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Applying for a job? Consider cleaning up your social media

Many people turn to social media to vent their frustrations, but one career expert is warning that it could cost you an opportunity or even your job.

As the country begins to reopen, many are without jobs, which means a large number of people may soon apply to the workforce over the next few months.

That also means more employers are looking for potential hires and probing social media to do it.

10TV talked with LT Ladino Bryson, the CEO and founder of vCandidates.com, otherwise known as the “employment therapist,” about the role social media plays in the hiring process these days.

 In today’s world, social media is often the first thing recruiters check, Bryson said.

“Employers want to know that they’re aligning with like-minded people and there are a lot of companies that hire people and it says, ‘Be mindful of what you are doing outside of your job.’ You are a representation of that company when you’re hired with them,” she said.

 Bryson suggests people searching for jobs apply to companies that share their values to avoid clashing on social media.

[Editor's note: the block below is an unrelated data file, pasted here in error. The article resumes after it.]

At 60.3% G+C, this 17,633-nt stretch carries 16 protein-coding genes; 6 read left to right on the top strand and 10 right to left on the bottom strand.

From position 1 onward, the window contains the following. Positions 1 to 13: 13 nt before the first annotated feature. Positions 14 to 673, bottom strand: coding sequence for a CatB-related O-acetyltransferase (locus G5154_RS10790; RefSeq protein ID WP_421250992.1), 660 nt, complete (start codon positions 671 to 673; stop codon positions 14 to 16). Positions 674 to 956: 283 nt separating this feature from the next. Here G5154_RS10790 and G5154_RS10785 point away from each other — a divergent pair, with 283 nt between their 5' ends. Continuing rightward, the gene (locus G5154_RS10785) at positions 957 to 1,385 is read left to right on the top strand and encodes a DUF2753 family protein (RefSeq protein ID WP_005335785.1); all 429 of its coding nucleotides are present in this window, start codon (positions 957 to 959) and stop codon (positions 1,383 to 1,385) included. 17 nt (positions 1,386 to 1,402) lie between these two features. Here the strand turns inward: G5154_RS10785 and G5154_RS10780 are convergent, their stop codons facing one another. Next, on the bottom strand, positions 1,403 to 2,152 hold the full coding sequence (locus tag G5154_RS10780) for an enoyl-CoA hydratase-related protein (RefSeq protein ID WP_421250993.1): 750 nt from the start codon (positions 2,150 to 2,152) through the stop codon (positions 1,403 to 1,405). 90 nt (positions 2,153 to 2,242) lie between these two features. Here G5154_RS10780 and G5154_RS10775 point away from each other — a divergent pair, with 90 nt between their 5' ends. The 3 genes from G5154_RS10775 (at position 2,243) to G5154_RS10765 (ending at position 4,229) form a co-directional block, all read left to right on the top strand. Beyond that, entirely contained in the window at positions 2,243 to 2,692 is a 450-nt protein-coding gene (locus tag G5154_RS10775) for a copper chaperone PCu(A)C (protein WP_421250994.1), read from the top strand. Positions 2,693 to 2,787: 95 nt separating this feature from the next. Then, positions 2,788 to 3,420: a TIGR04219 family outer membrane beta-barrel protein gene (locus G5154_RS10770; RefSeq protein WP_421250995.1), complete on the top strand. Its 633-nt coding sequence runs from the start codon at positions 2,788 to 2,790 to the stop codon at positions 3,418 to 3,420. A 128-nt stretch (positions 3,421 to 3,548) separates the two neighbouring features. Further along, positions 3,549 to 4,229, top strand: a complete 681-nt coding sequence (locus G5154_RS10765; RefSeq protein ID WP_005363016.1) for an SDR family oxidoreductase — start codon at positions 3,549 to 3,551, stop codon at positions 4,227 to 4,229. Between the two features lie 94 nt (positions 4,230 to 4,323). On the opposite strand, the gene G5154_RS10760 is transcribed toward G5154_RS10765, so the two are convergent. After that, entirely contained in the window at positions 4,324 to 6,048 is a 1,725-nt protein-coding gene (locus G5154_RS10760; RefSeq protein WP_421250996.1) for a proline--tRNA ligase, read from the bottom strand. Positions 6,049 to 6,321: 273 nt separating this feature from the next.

Making things tricky, however, are the tensions and strong feelings surrounding current events across the world. 

While the Internet can be a great place for connection and social interaction, many also take to their social media pages to express their frustrations.

But for those in the market for a new job, the best option right now could be to hit pause on dropping some of those angry comments.

“We’ve seen it with celebrities – they post something years ago and it comes back to bite them now. So for anyone, I would say please make sure you’re thinking about what you’re posting,” Bryson said. “It’s your right to speak up and say anything but it’s also right to be responsible and to be considerate of whom it might affect.”

The reality is that it’s not difficult for just about anyone to track down comments or posts left on public pages. 

The first step is to check privacy settings, Bryson said. Although, even with that in mind, screenshots can place even private posts in public hands. 

To be safe, avoid posting emotionally, Bryson said, by letting the comment sit for a few minutes before hitting “send.”

“I had an incident that happened over the weekend where I saw something and it triggered me, where I wanted to shout off the mountain tops,” Bryson said. “But in reality, I wanted to first stop and think about why it incited me to be triggered, as well as, what did I want to post? Did I just want to post to respond? Or did I want to post something that would bridge better communication and educate the person who made the post? And I chose the latter.”